Sapphire Radeon RX 7900 XT Pulse review: brings on the fps

There's life in premium Radeon yet.

Jump to: Performance | Vitals | Conclusion

Hands up if you remember becoming bemused and irritated at PC graphics card pricing during the pandemic years. At the peak of lunacy, exacerbated by limited stock and insatiable demand created through cryptomining, GPUs were changing hands for twice the recommended fee. Times have changed considerably since then, for the better, and card manufacturers now have to work much harder to entice would-be buyers into their fold.

There’s no glaringly bad choice when it comes to the best graphics cards. AMD’s Radeon RX 7900 XTX and 7900 XT are fine examples of 4K-capable solutions, and partners have since improved the decent MBA boards with aftermarket solutions of their own. The latest RDNA 3 GPUs bring plenty of potential to the table, so we encourage readers to spend a few moments familiarising themselves with the potent underlying architecture.

Sapphire acutely understands the nominal $100 difference between XT and XTX leaves little room for manoeuvre. This is why the stripped-down Pulse is put forward as the preferred solution for those on, shall we say, relative budgets.

Previously listed at £900, increasing competition now makes Pulse available for £850, which is the same outlay required for a decent GeForce RTX 4070 Ti. Interesting.

Compared to gargantuan efforts witnessed recently, Pulse RX 7900 XT is a successful exercise in moderation. Measuring 313mm long, 134mm tall and 53mm thick, Sapphire refers to it as a 2.7-slot offering, but forget about that and prepare to leave at least three slots. Appreciating how modern motherboards are built, we have absolutely no problem should Sapphire choose to go wider. More the better, we say.

The stealthy look is actually enhanced by a distinct lack of RGB lighting, so feel free to go elsewhere if garish illumination is important. Pulse’s aesthetic matches up well with a wide range of motherboards, offering an understated menace without being showy. We’re fans.

Speaking of which, Sapphire employs a trio of 90mm ball-bearing spinners that, unlike the Nitro+ version, are not removable. What they do well, however, is transition smoothly between off and on, which is appreciated if you run quiet systems like us.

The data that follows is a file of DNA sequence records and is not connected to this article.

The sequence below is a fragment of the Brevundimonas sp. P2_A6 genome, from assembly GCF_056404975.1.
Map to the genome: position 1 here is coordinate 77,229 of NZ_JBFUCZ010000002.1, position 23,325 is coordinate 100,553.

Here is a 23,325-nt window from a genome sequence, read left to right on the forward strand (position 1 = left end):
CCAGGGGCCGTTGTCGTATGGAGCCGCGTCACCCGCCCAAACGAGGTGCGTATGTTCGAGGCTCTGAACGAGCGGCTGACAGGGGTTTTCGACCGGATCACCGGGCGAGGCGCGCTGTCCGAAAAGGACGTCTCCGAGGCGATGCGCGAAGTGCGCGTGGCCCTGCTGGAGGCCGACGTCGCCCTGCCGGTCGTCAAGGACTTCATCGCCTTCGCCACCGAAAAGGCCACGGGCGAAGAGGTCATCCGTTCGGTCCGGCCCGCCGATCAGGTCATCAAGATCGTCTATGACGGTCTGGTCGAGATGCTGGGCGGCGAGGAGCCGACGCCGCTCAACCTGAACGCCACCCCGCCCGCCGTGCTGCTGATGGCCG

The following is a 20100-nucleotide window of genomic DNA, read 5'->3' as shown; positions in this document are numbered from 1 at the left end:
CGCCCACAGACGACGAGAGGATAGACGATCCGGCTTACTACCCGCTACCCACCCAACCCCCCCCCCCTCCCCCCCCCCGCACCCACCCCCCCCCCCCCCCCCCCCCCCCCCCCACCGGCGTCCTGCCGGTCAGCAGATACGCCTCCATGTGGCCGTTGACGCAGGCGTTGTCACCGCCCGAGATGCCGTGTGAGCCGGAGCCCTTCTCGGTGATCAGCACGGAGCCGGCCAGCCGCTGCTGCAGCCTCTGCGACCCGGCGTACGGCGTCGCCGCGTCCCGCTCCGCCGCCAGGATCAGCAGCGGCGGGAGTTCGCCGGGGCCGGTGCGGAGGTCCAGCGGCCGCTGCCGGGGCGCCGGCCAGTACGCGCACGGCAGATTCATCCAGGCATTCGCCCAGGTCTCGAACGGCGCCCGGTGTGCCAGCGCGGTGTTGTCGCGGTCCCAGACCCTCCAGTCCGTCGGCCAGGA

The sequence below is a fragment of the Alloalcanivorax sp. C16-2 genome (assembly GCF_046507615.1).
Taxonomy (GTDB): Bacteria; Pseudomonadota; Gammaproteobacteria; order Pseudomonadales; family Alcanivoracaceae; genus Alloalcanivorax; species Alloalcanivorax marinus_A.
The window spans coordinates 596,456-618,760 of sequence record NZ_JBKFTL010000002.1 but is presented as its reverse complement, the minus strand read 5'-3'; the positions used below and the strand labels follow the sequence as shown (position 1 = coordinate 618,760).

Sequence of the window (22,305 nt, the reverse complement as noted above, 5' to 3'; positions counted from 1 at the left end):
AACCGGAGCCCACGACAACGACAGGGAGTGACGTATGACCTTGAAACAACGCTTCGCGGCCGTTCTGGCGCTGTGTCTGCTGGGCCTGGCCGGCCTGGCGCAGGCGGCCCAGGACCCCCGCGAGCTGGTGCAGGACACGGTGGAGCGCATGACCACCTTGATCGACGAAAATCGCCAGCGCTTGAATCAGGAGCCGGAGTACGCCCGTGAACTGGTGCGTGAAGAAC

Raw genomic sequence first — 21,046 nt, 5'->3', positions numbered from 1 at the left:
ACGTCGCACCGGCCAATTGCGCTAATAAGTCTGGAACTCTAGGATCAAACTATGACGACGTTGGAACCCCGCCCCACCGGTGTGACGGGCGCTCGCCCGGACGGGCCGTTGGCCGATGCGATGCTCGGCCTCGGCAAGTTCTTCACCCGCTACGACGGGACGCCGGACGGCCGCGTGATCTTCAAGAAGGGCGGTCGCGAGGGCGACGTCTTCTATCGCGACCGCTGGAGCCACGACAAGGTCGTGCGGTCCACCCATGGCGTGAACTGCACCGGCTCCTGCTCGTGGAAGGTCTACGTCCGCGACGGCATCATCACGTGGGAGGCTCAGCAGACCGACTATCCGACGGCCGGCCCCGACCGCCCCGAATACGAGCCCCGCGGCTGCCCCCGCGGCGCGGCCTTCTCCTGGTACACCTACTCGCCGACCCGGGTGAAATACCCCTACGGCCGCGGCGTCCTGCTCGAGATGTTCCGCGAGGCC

Plumbed with a peak 331W of board power, Sapphire takes the opportunity of increasing GPU boost speed from an AMD reference 2,400MHz to 2,450MHz here. Not a huge uptick, granted, and users wanting more from second-rung XT can opt for the dearer Nitro+ version (£950) that duly increases frequency wick to 2,560MHz.

Pulse’s raison d’etre is in offering a real alternative to the reference card. Knowing AMD has upped the game with the MBA design, Sapphire also adopts a full-width metal backplate that matches overall design cues. Build quality remains first class. Being picky, we’d rather not see the backside of the PCB / GPU at all.

The silver Sapphire badge is another nice touch, though do remember it features no backlighting. AMD has so far refrained from adopting the 12VHPWR connector for its cards; partners have followed suit. A couple of regular 8-pin means the card has up to 375W of potential power once the PCIe slot is taken into account, which is more than enough for some exploratory overclocking.

Tipping the scales at 1,419g with Sapphire providing a support bracket, an open-sided design reveals the hot-running components are equipped with robust heatsinks. In addition, the rear backplate is not merely decorative or for structural rigidity; rather, there are various pads that transfer heat away to it.

Five heatpipes are plenty powerful enough to tame the Navi 31 GPU residing underneath, and Sapphire follows form by keeping the 20GB of memory operating at a standard 20Gbps. Truth be told, very few manufacturers indulge in out-the-box VRAM overclocking as qualifying modules at higher speeds is an onerous, time-consuming task.

We’d award more style points if the I/O bracket was in a matching black; the card is begging for it. While we’re at it, having an enclosed front section would look nice, though being fair, you barely see it when in any reasonable chassis.

Sapphire’s outputs are different to the reference board because it swaps out the barely used Type-C USB for another HDMI 2.1a. Able to drive four monitors from one card, the equal split between DisplayPort and HDMI makes sense.


GeForce RTX 4080 system setup

Club386 Test Platform

Processor: AMD Ryzen 9 5950X
Motherboard: Asus ROG Crosshair VII Formula
CPU Cooler: Corsair iCue H115i Elite Capellix
Memory: 64GB G.Skill Trident Z Neo DDR4-3200
Storage: 2TB Corsair MP600
Power Supply: be quiet! Straight Power 11 Platinum 1,000W
Chassis: Fractal Design Define 7 Clear Tempered Glass